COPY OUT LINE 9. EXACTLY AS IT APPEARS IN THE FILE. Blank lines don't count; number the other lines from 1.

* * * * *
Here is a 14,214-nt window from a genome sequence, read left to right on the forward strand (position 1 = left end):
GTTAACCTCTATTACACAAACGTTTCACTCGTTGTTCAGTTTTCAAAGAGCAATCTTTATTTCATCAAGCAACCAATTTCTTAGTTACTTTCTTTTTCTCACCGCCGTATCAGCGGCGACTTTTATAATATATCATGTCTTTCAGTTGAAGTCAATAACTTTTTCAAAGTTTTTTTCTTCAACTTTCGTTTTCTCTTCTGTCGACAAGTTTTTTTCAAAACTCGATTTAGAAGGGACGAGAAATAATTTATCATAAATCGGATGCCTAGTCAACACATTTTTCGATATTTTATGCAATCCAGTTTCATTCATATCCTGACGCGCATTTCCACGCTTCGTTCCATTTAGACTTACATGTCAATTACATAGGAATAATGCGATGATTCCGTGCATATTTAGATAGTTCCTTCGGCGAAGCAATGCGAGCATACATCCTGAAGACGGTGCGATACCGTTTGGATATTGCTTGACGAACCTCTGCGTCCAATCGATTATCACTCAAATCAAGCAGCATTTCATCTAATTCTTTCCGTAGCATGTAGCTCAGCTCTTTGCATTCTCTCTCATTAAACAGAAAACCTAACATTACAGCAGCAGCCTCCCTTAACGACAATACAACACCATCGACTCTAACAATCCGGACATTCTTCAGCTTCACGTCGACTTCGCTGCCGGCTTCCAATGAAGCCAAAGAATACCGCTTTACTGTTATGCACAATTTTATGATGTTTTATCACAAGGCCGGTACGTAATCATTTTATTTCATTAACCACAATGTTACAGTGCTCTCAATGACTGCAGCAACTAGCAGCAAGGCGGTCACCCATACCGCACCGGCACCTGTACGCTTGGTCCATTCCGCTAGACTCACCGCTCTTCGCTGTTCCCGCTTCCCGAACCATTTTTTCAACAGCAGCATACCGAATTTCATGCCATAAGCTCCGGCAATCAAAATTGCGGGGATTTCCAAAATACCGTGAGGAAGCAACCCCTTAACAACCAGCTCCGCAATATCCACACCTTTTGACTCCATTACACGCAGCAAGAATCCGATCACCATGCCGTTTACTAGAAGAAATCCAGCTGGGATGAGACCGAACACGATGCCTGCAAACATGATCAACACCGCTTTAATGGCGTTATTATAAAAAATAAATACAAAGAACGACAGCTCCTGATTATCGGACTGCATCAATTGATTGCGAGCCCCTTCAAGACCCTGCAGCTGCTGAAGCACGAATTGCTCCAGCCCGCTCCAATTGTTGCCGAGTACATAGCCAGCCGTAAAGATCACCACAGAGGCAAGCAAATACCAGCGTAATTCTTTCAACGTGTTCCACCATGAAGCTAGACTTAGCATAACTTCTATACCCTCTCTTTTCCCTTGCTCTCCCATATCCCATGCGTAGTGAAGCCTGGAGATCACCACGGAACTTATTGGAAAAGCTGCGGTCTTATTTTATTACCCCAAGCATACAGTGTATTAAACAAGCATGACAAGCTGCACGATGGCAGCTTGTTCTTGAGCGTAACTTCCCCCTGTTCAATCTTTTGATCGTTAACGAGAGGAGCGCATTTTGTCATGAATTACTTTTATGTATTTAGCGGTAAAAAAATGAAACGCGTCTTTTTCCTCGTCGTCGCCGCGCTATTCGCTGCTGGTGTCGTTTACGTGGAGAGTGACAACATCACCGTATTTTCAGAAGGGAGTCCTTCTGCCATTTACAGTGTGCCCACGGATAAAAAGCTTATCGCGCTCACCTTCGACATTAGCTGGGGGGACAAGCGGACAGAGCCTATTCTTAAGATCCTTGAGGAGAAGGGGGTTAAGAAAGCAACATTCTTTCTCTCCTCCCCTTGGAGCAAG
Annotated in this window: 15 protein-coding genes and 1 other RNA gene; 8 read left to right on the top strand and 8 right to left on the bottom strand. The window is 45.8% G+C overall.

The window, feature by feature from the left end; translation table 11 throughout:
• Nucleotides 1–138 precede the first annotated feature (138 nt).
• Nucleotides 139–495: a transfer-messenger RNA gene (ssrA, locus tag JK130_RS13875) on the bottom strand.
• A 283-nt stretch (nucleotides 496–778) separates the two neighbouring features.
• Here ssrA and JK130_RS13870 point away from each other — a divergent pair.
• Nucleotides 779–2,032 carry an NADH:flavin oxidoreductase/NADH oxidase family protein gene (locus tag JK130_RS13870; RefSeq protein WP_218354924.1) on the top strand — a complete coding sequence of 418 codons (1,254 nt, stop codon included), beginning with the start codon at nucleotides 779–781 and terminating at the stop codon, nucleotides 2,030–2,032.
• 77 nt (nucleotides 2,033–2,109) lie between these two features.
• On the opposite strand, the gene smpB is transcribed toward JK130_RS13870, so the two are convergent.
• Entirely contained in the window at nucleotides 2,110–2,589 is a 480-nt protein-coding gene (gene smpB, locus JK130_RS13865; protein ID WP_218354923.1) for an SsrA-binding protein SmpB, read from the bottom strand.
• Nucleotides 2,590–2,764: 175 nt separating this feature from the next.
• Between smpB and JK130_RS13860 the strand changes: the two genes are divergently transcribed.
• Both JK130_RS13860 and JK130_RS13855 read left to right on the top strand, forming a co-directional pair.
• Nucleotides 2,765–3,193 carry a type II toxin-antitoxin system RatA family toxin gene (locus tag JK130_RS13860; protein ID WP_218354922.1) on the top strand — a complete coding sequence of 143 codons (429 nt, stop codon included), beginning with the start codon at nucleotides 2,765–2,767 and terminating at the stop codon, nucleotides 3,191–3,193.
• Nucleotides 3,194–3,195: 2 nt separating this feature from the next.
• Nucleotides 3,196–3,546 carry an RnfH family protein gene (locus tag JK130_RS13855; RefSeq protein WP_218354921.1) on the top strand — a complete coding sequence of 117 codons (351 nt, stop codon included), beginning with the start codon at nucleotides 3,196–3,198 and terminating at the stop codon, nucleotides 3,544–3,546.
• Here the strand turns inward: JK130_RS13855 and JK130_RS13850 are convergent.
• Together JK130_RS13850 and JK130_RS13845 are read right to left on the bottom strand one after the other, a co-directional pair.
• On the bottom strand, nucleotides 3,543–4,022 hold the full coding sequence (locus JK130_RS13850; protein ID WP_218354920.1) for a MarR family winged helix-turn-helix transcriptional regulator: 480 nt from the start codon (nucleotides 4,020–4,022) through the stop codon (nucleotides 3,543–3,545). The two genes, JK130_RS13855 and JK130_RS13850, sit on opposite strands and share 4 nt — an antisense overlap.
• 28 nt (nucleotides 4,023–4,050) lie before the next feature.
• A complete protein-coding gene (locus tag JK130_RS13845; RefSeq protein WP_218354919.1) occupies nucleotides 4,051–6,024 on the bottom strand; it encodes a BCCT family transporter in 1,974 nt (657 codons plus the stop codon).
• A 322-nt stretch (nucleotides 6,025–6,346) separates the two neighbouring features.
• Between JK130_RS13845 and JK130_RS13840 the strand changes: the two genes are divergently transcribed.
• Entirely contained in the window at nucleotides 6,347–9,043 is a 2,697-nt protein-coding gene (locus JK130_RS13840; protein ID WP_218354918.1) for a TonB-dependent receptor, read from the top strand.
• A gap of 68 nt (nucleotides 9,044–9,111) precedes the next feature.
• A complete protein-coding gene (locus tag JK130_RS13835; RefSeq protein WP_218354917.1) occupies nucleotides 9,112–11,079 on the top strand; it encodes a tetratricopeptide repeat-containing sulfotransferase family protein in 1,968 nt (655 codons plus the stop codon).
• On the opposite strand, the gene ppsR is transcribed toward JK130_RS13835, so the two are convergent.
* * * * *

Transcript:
• Nucleotides 779–2,032 carry an NADH:flavin oxidoreductase/NADH oxidase family protein gene (locus tag JK130_RS13870; RefSeq protein WP_218354924.1) on the top strand — a complete coding sequence of 418 codons (1,254 nt, stop codon included), beginning with the start codon at nucleotides 779–781 and terminating at the stop codon, nucleotides 2,030–2,032.